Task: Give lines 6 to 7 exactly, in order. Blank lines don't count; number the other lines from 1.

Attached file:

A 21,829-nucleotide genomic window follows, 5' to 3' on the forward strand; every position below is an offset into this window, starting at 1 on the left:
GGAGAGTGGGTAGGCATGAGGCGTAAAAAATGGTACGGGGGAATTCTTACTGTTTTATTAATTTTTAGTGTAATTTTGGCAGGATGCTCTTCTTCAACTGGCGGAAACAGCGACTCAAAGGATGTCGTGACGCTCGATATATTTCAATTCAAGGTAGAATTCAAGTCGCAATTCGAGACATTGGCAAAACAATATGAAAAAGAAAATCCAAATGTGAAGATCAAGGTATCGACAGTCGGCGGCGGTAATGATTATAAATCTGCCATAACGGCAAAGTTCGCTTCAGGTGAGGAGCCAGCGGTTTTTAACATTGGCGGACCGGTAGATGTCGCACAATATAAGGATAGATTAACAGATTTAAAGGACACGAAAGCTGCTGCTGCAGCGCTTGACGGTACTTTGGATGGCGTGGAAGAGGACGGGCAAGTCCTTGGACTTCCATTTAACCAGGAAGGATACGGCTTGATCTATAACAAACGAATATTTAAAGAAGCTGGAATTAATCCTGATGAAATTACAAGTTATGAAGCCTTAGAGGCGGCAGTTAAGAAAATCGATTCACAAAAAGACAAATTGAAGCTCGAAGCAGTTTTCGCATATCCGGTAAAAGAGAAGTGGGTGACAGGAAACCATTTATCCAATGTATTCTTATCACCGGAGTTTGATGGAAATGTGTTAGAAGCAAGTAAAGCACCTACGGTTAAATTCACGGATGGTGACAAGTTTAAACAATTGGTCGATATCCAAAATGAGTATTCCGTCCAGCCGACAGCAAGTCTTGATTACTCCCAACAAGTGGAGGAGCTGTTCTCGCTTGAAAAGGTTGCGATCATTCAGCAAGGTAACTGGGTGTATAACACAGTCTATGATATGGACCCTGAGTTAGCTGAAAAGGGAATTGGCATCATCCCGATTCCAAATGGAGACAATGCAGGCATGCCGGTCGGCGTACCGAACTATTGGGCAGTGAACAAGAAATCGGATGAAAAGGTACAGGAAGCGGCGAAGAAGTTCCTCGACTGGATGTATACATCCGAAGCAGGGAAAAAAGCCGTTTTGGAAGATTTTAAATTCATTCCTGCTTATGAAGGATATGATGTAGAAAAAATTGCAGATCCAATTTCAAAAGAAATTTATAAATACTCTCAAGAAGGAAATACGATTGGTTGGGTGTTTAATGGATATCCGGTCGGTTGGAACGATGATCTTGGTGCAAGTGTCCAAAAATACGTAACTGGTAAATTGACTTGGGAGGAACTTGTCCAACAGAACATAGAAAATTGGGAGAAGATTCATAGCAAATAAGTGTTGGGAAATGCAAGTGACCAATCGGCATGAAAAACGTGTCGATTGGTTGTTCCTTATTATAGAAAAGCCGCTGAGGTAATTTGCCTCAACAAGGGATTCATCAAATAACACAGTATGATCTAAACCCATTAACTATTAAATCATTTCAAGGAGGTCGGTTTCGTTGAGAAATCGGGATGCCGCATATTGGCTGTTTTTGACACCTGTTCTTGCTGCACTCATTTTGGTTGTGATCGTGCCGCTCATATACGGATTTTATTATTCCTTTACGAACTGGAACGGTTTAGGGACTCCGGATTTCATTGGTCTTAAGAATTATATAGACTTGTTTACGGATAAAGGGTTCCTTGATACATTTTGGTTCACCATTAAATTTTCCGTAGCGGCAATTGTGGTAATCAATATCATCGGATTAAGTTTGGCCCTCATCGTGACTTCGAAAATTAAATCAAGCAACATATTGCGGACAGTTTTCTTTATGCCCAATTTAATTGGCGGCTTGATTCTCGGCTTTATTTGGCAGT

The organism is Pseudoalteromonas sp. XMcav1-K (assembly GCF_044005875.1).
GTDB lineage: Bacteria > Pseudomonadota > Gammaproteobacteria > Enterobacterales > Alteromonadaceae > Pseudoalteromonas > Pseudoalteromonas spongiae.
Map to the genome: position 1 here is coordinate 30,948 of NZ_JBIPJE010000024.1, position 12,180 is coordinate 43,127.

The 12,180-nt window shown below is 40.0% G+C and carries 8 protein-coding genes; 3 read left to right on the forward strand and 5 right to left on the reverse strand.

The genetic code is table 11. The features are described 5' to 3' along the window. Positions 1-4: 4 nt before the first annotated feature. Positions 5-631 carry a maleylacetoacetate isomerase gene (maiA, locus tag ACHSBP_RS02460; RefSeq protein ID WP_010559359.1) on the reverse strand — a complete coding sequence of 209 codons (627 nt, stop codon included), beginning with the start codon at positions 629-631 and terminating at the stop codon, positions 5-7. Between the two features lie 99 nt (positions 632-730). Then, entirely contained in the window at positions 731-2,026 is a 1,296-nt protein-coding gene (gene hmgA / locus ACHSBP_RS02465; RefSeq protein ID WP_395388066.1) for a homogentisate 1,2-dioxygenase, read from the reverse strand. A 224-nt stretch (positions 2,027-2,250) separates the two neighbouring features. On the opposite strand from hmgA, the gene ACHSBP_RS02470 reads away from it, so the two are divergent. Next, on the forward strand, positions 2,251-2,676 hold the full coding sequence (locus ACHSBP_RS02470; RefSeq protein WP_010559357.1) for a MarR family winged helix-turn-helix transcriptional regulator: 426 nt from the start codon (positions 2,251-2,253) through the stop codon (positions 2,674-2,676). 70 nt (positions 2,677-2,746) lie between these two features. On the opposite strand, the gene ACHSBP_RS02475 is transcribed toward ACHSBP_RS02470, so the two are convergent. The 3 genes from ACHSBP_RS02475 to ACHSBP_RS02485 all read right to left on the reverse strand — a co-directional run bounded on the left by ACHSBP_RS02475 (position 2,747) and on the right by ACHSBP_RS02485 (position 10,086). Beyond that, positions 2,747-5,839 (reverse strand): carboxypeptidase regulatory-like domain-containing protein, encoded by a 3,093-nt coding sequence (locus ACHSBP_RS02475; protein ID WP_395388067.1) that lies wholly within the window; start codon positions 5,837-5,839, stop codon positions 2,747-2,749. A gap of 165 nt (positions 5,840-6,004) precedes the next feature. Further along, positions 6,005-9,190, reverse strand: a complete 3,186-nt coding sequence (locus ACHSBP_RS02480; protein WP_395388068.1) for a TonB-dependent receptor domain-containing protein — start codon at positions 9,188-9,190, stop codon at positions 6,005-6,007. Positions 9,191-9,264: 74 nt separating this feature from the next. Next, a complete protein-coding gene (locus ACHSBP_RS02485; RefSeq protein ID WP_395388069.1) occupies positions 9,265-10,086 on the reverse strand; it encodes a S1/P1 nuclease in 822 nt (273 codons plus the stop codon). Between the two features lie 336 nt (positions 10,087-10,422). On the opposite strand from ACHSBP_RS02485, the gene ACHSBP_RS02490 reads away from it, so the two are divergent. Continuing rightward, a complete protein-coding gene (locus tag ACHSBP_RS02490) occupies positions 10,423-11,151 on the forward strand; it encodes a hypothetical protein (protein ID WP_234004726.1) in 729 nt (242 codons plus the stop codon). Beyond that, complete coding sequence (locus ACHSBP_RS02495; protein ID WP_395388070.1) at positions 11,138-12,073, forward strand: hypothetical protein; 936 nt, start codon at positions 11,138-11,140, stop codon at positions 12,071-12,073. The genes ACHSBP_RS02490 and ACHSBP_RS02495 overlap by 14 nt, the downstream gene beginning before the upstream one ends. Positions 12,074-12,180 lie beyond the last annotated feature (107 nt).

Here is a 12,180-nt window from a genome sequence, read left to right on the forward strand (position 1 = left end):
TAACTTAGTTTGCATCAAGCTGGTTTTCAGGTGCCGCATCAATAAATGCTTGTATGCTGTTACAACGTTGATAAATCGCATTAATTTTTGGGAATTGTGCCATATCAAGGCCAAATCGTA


The 12,180-nt window shown below is 40.0% G+C and carries 8 protein-coding genes; 3 read left to right on the forward strand and 5 right to left on the reverse strand.

The genetic code is table 11. The features are described 5' to 3' along the window. Positions 1-4: 4 nt before the first annotated feature. Positions 5-631 carry a maleylacetoacetate isomerase gene (maiA, locus tag ACHSBP_RS02460; RefSeq protein ID WP_010559359.1) on the reverse strand — a complete coding sequence of 209 codons (627 nt, stop codon included), beginning with the start codon at positions 629-631 and terminating at the stop codon, positions 5-7. Between the two features lie 99 nt (positions 632-730). Then, entirely contained in the window at positions 731-2,026 is a 1,296-nt protein-coding gene (gene hmgA / locus ACHSBP_RS02465; RefSeq protein ID WP_395388066.1) for a homogentisate 1,2-dioxygenase, read from the reverse strand. A 224-nt stretch (positions 2,027-2,250) separates the two neighbouring features. On the opposite strand from hmgA, the gene ACHSBP_RS02470 reads away from it, so the two are divergent. Next, on the forward strand, positions 2,251-2,676 hold the full coding sequence (locus ACHSBP_RS02470; RefSeq protein WP_010559357.1) for a MarR family winged helix-turn-helix transcriptional regulator: 426 nt from the start codon (positions 2,251-2,253) through the stop codon (positions 2,674-2,676). 70 nt (positions 2,677-2,746) lie between these two features. On the opposite strand, the gene ACHSBP_RS02475 is transcribed toward ACHSBP_RS02470, so the two are convergent. The 3 genes from ACHSBP_RS02475 to ACHSBP_RS02485 all read right to left on the reverse strand — a co-directional run bounded on the left by ACHSBP_RS02475 (position 2,747) and on the right by ACHSBP_RS02485 (position 10,086). Beyond that, positions 2,747-5,839 (reverse strand): carboxypeptidase regulatory-like domain-containing protein, encoded by a 3,093-nt coding sequence (locus ACHSBP_RS02475; protein ID WP_395388067.1) that lies wholly within the window; start codon positions 5,837-5,839, stop codon positions 2,747-2,749. A gap of 165 nt (positions 5,840-6,004) precedes the next feature. Further along, positions 6,005-9,190, reverse strand: a complete 3,186-nt coding sequence (locus ACHSBP_RS02480; protein WP_395388068.1) for a TonB-dependent receptor domain-containing protein — start codon at positions 9,188-9,190, stop codon at positions 6,005-6,007. Positions 9,191-9,264: 74 nt separating this feature from the next. Next, a complete protein-coding gene (locus ACHSBP_RS02485; RefSeq protein ID WP_395388069.1) occupies positions 9,265-10,086 on the reverse strand; it encodes a S1/P1 nuclease in 822 nt (273 codons plus the stop codon). Between the two features lie 336 nt (positions 10,087-10,422). On the opposite strand from ACHSBP_RS02485, the gene ACHSBP_RS02490 reads away from it, so the two are divergent. Continuing rightward, a complete protein-coding gene (locus tag ACHSBP_RS02490) occupies positions 10,423-11,151 on the forward strand; it encodes a hypothetical protein (protein ID WP_234004726.1) in 729 nt (242 codons plus the stop codon). Beyond that, complete coding sequence (locus ACHSBP_RS02495; protein ID WP_395388070.1) at positions 11,138-12,073, forward strand: hypothetical protein; 936 nt, start codon at positions 11,138-11,140, stop codon at positions 12,071-12,073. The genes ACHSBP_RS02490 and ACHSBP_RS02495 overlap by 14 nt, the downstream gene beginning before the upstream one ends. Positions 12,074-12,180 lie beyond the last annotated feature (107 nt).